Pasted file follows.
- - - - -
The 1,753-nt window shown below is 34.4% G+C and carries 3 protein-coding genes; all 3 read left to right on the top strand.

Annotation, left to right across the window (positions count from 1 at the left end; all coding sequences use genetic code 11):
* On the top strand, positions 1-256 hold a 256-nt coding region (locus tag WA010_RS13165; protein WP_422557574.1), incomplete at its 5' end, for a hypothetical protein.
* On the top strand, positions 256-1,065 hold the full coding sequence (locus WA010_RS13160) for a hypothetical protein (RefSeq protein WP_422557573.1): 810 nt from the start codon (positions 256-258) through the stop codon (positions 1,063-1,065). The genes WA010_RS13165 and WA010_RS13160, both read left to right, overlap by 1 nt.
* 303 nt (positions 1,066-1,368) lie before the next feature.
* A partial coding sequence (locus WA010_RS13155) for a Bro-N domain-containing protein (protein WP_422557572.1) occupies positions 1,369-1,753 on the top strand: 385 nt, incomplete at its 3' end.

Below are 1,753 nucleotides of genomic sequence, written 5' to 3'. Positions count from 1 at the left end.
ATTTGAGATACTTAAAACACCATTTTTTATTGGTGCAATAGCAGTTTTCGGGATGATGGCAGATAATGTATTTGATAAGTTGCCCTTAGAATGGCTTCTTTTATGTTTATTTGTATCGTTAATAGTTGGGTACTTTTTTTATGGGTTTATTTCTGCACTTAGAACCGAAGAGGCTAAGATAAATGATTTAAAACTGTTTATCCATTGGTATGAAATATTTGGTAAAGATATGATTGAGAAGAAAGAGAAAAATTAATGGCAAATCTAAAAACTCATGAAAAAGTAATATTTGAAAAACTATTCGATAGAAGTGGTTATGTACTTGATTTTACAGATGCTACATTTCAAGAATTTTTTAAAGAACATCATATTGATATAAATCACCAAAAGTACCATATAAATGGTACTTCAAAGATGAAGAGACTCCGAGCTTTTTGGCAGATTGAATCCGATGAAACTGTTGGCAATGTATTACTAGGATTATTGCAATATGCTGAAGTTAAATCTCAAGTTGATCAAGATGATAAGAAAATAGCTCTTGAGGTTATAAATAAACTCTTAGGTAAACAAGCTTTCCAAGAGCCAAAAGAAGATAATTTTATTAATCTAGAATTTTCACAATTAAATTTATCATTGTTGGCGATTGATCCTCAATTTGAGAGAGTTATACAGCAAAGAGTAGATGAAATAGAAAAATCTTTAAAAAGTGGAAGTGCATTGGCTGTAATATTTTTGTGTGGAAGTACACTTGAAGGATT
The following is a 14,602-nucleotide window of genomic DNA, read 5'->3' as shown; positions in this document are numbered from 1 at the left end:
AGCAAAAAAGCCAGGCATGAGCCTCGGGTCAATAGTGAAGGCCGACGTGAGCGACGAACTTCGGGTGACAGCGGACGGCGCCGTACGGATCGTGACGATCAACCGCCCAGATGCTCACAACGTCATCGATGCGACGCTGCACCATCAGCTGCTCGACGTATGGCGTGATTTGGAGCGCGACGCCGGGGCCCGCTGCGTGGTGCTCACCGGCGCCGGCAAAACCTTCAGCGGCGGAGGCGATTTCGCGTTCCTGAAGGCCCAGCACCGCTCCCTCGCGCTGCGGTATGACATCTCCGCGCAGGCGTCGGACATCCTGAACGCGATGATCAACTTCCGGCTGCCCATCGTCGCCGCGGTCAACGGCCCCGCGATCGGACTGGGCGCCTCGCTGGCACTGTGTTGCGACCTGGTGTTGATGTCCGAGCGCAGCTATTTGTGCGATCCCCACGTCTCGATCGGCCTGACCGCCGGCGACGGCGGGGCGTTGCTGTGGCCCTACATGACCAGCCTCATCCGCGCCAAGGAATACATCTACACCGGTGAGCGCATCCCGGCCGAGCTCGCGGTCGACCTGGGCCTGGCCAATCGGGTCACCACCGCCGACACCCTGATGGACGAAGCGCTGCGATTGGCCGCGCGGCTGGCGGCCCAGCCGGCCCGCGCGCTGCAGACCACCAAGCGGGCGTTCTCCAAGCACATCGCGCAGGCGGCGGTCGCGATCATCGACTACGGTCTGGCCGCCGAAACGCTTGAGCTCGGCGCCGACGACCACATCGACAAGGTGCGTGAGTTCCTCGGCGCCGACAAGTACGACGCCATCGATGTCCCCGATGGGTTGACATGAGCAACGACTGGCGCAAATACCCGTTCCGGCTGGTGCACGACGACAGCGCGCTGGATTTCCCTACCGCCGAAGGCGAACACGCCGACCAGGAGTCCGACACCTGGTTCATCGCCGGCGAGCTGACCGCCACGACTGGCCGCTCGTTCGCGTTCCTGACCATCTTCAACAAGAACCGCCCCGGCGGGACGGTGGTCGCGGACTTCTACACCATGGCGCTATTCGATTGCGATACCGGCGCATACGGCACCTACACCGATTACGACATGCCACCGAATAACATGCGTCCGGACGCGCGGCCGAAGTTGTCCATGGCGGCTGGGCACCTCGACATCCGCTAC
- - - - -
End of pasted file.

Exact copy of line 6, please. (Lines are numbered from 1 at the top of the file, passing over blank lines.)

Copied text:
* A partial coding sequence (locus WA010_RS13155) for a Bro-N domain-containing protein (protein WP_422557572.1) occupies positions 1,369-1,753 on the top strand: 385 nt, incomplete at its 3' end.